Bless me reader for I have sinned. It’s been a while since my last confession.

I had time to write but my mind was focused on other things (read work). My journal is full but my blog has been deprived of new posts. Time to fix that. Thankfully, I was bowled over with inspiration last night. So I write.

A person close to your humble blogger surprised me with a request: marry me! I’m sorry, I couldn’t resist a little clergy humour. I was asked to officiate a wedding. I was taken aback when I should have been well prepared. I fumbled for a response and failed to say something sensible. So here is my redux. A letter to a bride-to-be.

Dear Blushing-Bride-to-Be,

I was honoured by your request to officiate your wedding. I am dissatisfied with my awkward attempt to respond for which I am sorry. I hope I didn’t say anything to cause you to feel rejected. I am happy for you and I am deeply honoured that you asked. But you see, you caught me off-guard. I shouldn’t have been. It’s a request that’s been made before. I should have at least been open to the possibility that it might come. So here is my attempt to clarify and respond more thoughtfully.

Warning: This is going to be complicated so please bear with me.

The problem is, I haven’t been practicing in a church for two years. I haven’t officiated a single service since September 2018. In fact, your request came on the heels of another question that has been flitting about my psyche: I am considering returning my licence to officiate. If you read the rest of my blog, you will see where this is coming from. In it I am flirting with heresy and exploring where my heart is taking me which is often far afield of traditional Christianity. Thus I feel compelled to acknowledge these conflicts with my oath of office as a priest. I don’t feel comfortable presiding in official church services when my beliefs are no longer in line with that church.

When a priest is ordained, it is believed that they are made a priest permanently and cannot be unmade. Once a priest, always a priest. However, in episcopal (bishop led) churches, an ordained priest still needs permission from a bishop to officiate in a church within that diocese. This goes for marriages as well. Except that here it becomes more convoluted with the mingling of church and state regulations.

My licence to officiate in the diocese means that the diocese puts me forward to the government confirming that I am a priest-in-good-standing and may officiate a marriage. Thus I have been empowered by the diocese first and the government second to perform a marriage. But wait! It gets even more convoluted. If I were to officiate a service (any service including communion, funerals, and weddings) outside of my diocese which is the case for your request, I would have to be recommended to the diocese in which the wedding is to be celebrated by my diocese. That is, that bishop will give me temporary permission to perform the ceremony based on the recommendation from my bishop. That bishop will then apply on my behalf for a temporary legal license to marry. In practical terms, this means that I would have to ask my bishop to ask the bishop of your region to give me permission and they will apply on my behalf for a temporary license to marry.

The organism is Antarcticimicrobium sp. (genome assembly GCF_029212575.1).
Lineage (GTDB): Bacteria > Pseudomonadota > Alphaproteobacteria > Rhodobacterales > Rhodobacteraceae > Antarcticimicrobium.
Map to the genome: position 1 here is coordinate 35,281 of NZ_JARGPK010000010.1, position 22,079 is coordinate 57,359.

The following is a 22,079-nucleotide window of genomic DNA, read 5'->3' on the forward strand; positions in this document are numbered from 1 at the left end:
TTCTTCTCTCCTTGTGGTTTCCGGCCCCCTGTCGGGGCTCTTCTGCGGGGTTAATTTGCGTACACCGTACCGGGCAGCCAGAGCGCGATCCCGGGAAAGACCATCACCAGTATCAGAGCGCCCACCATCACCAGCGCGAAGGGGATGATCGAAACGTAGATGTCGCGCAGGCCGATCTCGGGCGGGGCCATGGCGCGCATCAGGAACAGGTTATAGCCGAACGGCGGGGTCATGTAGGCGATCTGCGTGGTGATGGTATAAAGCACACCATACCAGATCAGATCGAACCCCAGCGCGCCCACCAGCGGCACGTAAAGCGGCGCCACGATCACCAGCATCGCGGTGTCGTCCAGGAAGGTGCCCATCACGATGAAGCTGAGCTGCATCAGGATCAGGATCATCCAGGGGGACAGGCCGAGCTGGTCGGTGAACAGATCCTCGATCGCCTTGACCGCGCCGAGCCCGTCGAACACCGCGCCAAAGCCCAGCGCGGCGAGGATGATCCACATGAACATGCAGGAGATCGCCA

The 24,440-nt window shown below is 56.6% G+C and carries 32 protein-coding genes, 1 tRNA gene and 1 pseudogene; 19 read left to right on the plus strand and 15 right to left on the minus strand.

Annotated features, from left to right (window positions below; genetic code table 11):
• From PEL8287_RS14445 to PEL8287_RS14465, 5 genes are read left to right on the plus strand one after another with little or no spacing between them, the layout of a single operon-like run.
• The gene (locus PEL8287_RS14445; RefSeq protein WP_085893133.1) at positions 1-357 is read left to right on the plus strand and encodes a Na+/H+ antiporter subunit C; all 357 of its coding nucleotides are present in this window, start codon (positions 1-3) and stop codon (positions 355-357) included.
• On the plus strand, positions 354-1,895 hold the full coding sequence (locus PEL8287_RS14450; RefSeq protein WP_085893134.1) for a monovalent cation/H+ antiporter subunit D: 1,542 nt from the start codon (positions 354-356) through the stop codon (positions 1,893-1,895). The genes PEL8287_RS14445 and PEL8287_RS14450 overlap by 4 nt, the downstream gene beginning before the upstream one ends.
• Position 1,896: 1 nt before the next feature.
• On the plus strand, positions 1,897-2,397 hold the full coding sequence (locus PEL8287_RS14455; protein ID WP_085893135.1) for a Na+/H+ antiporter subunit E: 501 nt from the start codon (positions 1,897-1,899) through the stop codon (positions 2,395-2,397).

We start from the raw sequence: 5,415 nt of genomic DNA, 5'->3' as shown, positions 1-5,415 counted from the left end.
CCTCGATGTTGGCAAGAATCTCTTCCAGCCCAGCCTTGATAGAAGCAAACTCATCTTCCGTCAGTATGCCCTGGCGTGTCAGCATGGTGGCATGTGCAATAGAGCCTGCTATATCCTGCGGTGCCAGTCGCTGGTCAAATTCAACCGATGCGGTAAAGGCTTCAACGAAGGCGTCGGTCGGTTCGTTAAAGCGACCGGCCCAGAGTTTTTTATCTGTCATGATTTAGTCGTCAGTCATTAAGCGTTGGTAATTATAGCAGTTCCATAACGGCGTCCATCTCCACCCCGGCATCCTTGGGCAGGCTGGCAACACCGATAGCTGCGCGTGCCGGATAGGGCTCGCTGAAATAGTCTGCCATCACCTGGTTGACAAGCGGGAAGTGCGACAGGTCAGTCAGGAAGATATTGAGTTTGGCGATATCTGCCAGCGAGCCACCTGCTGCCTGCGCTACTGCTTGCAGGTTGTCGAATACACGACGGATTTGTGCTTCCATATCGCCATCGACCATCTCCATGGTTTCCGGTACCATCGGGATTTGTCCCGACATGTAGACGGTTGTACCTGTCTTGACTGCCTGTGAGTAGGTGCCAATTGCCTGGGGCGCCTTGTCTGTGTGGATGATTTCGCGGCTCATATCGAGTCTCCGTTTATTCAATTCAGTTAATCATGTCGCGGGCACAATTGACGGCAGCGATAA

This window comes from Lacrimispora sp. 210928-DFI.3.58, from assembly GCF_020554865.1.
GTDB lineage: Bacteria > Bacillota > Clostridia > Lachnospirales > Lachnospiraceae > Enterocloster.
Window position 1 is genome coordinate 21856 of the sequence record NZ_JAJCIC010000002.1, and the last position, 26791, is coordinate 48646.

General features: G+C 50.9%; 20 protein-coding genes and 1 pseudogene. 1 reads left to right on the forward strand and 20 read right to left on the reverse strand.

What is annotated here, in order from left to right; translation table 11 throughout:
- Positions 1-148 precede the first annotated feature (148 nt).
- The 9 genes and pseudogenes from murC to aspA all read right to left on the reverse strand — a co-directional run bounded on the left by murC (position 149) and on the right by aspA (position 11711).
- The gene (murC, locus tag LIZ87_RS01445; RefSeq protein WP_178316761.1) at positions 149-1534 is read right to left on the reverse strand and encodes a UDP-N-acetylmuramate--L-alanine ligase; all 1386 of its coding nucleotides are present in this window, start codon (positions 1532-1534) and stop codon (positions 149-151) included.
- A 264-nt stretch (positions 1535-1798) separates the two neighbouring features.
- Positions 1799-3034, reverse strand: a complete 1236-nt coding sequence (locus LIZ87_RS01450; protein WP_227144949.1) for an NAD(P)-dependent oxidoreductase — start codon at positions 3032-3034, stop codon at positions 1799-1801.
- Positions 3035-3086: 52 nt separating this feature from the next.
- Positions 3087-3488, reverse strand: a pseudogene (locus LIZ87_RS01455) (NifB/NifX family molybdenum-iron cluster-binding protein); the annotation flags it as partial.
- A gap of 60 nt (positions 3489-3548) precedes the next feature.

Is that all clear?

This is not as difficult to accomplish as it might sound. It is done all the time. The key here is that I have to be a priest-in-good-standing. Which, of course, I am. For now. Were I to return my license to officiate in my diocese, I would no longer be a priest-in-good-standing. I would be a priest without a diocese. At that point I would no longer be beholden to my denomination. I could do whatever I want. I could even start an ego-church where I am the star of the show without the hassle being beholden to any sort of denominational discipline. But then I would have to get permission to marry from the government on my own which is not possible.

Sort of.

Section 20 indicates that in order to be licenced one must be ordained or appointed according to the rites of the religious body which he is a member, or is deemed to be ordained or appointed according to the rules of that body, is duly recognized by that religious body to perform marriages. The person must also be a resident of Ontario or have a parish or pastoral charge in Ontario. The Registrar General is also entitled to grant to someone who is not resident and has no parish or pastoral charge a temporary registration.


In other words, I could apply for a temporary license that lay people get when a friend asks them to officiate. It wouldn’t be backed by the support of the denomination but it would be legal. Essentially, I would function as a lay person, not a priest. In fact, I would be free to do whatever I want within the bounds of the regulations of the government. We even could call it a wedding blessed by Cthulhu if we so desired.

I wouldn’t. But I could.

And yet, this way I could maintain my integrity while also saying yes to your request (did you forget that this is a fake letter?). In this scenario, I would officiate in a way that would not go against my oaths to the church since I am no longer beholden to it. The bride and groom would have to be ok with having a legal marriage without it being officially religious. It would also push me to make a decision on returning my license; the consideration of which was only in the infancy stages of coming to fruition. In truth, it wouldn’t have much practical effect on my life. I haven’t officiated a service in two years, after all. Personally though, it would be one more step away from a life that I had once found so fulfilling which is a loss I won’t fully feel until the decision is made. It might cause trouble down the road were I to want to be reinstated but I doubt it. Nonetheless, the key here is that I could say yes without offending the bride and groom or my sense of integrity.